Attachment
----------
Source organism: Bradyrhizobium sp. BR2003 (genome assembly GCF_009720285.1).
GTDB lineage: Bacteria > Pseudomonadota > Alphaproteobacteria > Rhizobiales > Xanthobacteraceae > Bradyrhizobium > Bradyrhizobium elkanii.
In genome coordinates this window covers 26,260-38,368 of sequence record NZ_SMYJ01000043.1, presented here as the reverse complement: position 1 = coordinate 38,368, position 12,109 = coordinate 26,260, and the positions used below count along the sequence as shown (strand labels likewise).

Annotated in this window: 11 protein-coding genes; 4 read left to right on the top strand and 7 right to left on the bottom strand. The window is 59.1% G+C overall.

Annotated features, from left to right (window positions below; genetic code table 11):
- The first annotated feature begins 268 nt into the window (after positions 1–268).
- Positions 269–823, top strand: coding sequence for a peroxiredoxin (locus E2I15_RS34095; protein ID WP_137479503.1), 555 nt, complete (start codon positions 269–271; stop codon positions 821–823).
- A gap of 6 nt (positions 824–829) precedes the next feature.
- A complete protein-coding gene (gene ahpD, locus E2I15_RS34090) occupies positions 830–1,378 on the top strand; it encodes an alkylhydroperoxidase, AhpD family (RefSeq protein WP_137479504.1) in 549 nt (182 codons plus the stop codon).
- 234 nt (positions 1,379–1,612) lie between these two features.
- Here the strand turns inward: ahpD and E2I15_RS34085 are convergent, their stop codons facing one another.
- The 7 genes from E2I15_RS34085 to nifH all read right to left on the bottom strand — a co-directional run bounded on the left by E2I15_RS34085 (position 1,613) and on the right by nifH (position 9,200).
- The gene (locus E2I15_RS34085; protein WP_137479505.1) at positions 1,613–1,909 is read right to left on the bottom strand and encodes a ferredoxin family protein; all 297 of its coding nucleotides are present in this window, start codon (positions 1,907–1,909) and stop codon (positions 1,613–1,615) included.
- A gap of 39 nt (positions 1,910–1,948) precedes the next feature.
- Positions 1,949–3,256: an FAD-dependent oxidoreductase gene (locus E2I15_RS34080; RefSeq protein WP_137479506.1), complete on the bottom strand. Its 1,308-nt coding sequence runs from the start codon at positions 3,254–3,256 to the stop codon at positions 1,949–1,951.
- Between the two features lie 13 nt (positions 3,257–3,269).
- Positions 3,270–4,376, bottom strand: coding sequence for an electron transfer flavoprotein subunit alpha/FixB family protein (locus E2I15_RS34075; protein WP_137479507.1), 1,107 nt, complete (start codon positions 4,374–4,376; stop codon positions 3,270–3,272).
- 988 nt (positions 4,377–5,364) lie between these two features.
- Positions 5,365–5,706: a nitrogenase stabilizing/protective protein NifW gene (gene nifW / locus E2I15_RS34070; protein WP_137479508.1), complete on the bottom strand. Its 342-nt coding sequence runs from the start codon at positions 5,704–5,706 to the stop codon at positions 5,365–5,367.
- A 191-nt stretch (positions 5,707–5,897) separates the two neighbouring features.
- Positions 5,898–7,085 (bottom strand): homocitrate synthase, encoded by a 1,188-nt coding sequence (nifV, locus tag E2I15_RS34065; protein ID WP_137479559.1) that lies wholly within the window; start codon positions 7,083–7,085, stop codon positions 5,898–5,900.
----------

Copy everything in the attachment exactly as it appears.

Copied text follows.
Source organism: Bradyrhizobium sp. BR2003 (genome assembly GCF_009720285.1).
GTDB lineage: Bacteria > Pseudomonadota > Alphaproteobacteria > Rhizobiales > Xanthobacteraceae > Bradyrhizobium > Bradyrhizobium elkanii.
In genome coordinates this window covers 26,260-38,368 of sequence record NZ_SMYJ01000043.1, presented here as the reverse complement: position 1 = coordinate 38,368, position 12,109 = coordinate 26,260, and the positions used below count along the sequence as shown (strand labels likewise).

Annotated in this window: 11 protein-coding genes; 4 read left to right on the top strand and 7 right to left on the bottom strand. The window is 59.1% G+C overall.

Annotated features, from left to right (window positions below; genetic code table 11):
- The first annotated feature begins 268 nt into the window (after positions 1–268).
- Positions 269–823, top strand: coding sequence for a peroxiredoxin (locus E2I15_RS34095; protein ID WP_137479503.1), 555 nt, complete (start codon positions 269–271; stop codon positions 821–823).
- A gap of 6 nt (positions 824–829) precedes the next feature.
- A complete protein-coding gene (gene ahpD, locus E2I15_RS34090) occupies positions 830–1,378 on the top strand; it encodes an alkylhydroperoxidase, AhpD family (RefSeq protein WP_137479504.1) in 549 nt (182 codons plus the stop codon).
- 234 nt (positions 1,379–1,612) lie between these two features.
- Here the strand turns inward: ahpD and E2I15_RS34085 are convergent, their stop codons facing one another.
- The 7 genes from E2I15_RS34085 to nifH all read right to left on the bottom strand — a co-directional run bounded on the left by E2I15_RS34085 (position 1,613) and on the right by nifH (position 9,200).
- The gene (locus E2I15_RS34085; protein WP_137479505.1) at positions 1,613–1,909 is read right to left on the bottom strand and encodes a ferredoxin family protein; all 297 of its coding nucleotides are present in this window, start codon (positions 1,907–1,909) and stop codon (positions 1,613–1,615) included.
- A gap of 39 nt (positions 1,910–1,948) precedes the next feature.
- Positions 1,949–3,256: an FAD-dependent oxidoreductase gene (locus E2I15_RS34080; RefSeq protein WP_137479506.1), complete on the bottom strand. Its 1,308-nt coding sequence runs from the start codon at positions 3,254–3,256 to the stop codon at positions 1,949–1,951.
- Between the two features lie 13 nt (positions 3,257–3,269).
- Positions 3,270–4,376, bottom strand: coding sequence for an electron transfer flavoprotein subunit alpha/FixB family protein (locus E2I15_RS34075; protein WP_137479507.1), 1,107 nt, complete (start codon positions 4,374–4,376; stop codon positions 3,270–3,272).
- 988 nt (positions 4,377–5,364) lie between these two features.
- Positions 5,365–5,706: a nitrogenase stabilizing/protective protein NifW gene (gene nifW / locus E2I15_RS34070; protein WP_137479508.1), complete on the bottom strand. Its 342-nt coding sequence runs from the start codon at positions 5,704–5,706 to the stop codon at positions 5,365–5,367.
- A 191-nt stretch (positions 5,707–5,897) separates the two neighbouring features.
- Positions 5,898–7,085 (bottom strand): homocitrate synthase, encoded by a 1,188-nt coding sequence (nifV, locus tag E2I15_RS34065; protein ID WP_137479559.1) that lies wholly within the window; start codon positions 7,083–7,085, stop codon positions 5,898–5,900.